AICPA: How American Institute of Certified Public Accountants Works

AICPA: How American Institute of Certified Public Accountants WorksThe American Institute of Certified Public Accountants (AICPA) is the national professional organization of Certified Public Accountants (CPAs) in the United States, founded in 1887.

AICPA has 394,000 members in 128 countries in business and industry, public practice, government, education, student affiliates and international associates.

It sets ethical standards for the profession and U.S. auditing standards for audits of private companies, non-profit organizations, federal, state and local governments.

It also develops and grades the Uniform CPA Examination. The AICPA maintains offices in New York City; Washington, DC; Durham, NC; and Ewing, NJ. The AICPA celebrated the 125th anniversary of its founding in 2012.

The AICPA’s founding established accountancy as a profession distinguished by rigorous educational requirements, high professional standards, a strict code of professional ethics, and a commitment to serving the public interest.

History

The AICPA and its predecessors have a history dating back to 1887 when the American Association of Public Accountants (AAPA) was formed. In 1916, the American Association of Public Accountants was succeeded by the Institute of Public Accountants, at which time there was a membership of 1,150.

The name was changed to the American Institute of Accountants in 1917 and remained so until 1957 when it changed to its current name of the American Institute of Certified Public Accountants.

The American Society of Certified Public Accountants was formed in 1921 and acted as a federation of state societies. The Society was merged into the Institute in 1936 and, at that time, the Institute agreed to restrict its future members to CPAs.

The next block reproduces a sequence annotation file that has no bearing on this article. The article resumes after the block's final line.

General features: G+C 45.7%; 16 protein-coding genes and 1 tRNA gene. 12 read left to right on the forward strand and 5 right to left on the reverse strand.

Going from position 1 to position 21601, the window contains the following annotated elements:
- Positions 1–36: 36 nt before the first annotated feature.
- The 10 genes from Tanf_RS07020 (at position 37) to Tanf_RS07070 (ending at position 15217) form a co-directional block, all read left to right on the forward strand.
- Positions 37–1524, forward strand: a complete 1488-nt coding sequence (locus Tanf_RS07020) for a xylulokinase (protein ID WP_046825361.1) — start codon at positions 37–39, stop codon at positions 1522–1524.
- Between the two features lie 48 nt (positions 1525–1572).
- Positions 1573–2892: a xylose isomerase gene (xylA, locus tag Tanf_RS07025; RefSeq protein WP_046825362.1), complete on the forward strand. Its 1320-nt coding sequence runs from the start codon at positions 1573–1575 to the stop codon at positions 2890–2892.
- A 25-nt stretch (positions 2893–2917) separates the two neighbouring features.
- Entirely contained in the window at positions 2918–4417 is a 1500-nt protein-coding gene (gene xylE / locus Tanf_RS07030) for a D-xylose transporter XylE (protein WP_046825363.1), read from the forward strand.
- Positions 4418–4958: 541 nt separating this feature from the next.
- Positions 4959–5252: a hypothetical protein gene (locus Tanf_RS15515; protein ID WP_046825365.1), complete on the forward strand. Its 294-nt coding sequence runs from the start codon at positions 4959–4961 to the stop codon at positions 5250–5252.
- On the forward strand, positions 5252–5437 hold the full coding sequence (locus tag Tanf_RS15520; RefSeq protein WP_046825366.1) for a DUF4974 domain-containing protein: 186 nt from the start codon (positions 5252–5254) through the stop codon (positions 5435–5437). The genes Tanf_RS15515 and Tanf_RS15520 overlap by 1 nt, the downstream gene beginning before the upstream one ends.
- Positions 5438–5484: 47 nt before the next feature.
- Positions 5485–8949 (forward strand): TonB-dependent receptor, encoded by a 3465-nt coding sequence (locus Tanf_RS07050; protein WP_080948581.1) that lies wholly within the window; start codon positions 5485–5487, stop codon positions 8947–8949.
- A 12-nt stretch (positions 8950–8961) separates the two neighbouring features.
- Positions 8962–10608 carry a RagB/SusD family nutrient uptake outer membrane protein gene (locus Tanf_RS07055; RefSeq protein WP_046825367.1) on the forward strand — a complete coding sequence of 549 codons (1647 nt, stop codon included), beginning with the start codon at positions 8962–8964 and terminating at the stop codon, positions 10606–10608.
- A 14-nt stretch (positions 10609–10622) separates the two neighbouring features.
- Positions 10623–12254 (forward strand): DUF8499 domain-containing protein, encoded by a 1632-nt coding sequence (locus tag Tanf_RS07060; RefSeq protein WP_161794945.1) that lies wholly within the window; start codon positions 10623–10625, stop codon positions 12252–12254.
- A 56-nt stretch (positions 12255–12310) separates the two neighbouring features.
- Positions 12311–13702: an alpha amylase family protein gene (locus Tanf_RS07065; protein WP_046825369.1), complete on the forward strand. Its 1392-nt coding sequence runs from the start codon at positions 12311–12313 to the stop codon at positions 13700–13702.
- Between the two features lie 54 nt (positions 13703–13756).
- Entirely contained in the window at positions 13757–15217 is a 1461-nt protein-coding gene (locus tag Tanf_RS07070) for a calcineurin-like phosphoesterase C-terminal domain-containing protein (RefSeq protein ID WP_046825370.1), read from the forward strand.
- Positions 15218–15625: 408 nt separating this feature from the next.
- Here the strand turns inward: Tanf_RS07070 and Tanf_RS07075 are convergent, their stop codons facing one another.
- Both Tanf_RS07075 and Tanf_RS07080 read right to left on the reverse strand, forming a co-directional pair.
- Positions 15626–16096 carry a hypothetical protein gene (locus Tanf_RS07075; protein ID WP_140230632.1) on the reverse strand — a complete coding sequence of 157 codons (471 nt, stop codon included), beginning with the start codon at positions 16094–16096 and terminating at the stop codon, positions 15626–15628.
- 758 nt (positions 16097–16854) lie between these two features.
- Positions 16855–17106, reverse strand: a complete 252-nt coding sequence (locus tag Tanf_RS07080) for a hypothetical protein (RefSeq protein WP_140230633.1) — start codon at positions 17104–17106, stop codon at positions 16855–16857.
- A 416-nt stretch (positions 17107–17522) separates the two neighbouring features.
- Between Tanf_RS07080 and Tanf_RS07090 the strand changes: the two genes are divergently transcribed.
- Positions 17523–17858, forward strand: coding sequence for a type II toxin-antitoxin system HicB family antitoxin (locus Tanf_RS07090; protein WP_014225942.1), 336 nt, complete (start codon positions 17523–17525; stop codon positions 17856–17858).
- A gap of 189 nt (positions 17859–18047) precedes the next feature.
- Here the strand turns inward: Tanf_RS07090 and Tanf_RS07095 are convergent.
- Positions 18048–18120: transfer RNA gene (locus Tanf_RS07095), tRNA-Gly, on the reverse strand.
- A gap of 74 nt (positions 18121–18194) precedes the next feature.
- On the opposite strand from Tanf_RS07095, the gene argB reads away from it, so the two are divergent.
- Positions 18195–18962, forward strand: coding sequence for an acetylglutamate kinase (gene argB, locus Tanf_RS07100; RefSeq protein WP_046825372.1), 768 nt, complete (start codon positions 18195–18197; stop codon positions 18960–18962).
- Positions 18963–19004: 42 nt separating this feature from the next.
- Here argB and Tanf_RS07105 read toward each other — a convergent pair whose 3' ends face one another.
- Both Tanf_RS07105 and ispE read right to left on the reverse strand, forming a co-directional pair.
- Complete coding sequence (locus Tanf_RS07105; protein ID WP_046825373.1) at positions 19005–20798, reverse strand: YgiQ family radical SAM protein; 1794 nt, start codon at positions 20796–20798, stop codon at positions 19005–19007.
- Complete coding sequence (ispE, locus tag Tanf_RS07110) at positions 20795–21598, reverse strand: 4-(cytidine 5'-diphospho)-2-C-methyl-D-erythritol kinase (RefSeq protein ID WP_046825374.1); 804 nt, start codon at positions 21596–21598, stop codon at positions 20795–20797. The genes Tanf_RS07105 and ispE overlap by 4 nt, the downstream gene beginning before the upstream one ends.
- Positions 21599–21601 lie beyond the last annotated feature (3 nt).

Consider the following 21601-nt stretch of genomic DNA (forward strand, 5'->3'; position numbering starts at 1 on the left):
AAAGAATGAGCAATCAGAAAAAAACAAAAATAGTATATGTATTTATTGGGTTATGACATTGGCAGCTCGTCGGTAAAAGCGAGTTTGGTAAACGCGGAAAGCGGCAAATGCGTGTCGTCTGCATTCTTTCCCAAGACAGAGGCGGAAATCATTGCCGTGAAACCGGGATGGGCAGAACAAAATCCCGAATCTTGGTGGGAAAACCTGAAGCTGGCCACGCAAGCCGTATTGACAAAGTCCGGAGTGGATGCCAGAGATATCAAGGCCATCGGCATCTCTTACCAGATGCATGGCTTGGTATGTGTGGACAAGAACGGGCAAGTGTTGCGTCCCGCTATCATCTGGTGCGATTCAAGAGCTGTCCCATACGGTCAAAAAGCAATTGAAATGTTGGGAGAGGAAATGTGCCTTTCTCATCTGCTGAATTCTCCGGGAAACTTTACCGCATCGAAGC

Mission

The AICPA’s mission is to provide members with the resources, information, and Jeadersbuft that enable them to provide valuable services.

In the highest professional manner to benefit the public, employers, and clients. In fulfilling its mission, the AICPA works with state CPA organizations and gives priority to those areas where public reliance on GPA skills is most significant.

Professional Standards Setting

The AICPA sets generally accepted professional and technical standards for CPAs in multiple areas. Until the 1970s, the AICPA held a virtual monopoly in this field.

In the 1970s, however, it transferred its responsibility for setting generally accepted accounting principles (GAAP) to the newly formed Financial Accounting Standards Board (FASB).

Following this, it retained its standards setting function in areas such as financial statement auditing, professional ethics, attest services, CPA firm quality control, CPA tax practice, business valuation, and financial planning practice.

Before passage of the Sarbanes-Oxley law, AICPA standards in these areas were considered generally accepted for all CPA practitioners.

In the early 2000s, federal public policy makers concluded where independent financial statement audits of public companies regulated by the U.S. Securities and Exchange Commission are concerned.

That the AICPA’s standards setting and related enforcement roles should be transferred to a government empowered body with more enforcement authority than a non-governmental professional association, such as the AICPA could provide.

As a result, the Sarbanes-Oxley law created the Public Company Accounting Oversight Board (PCAOB) which has jurisdiction over virtually every area of CPA practice about public companies.

However, the AICPA retains its considerable standards setting, ethics enforcement and firm practice quality monitoring roles for the majority of practicing CPAs, who serve privately held business and individuals.

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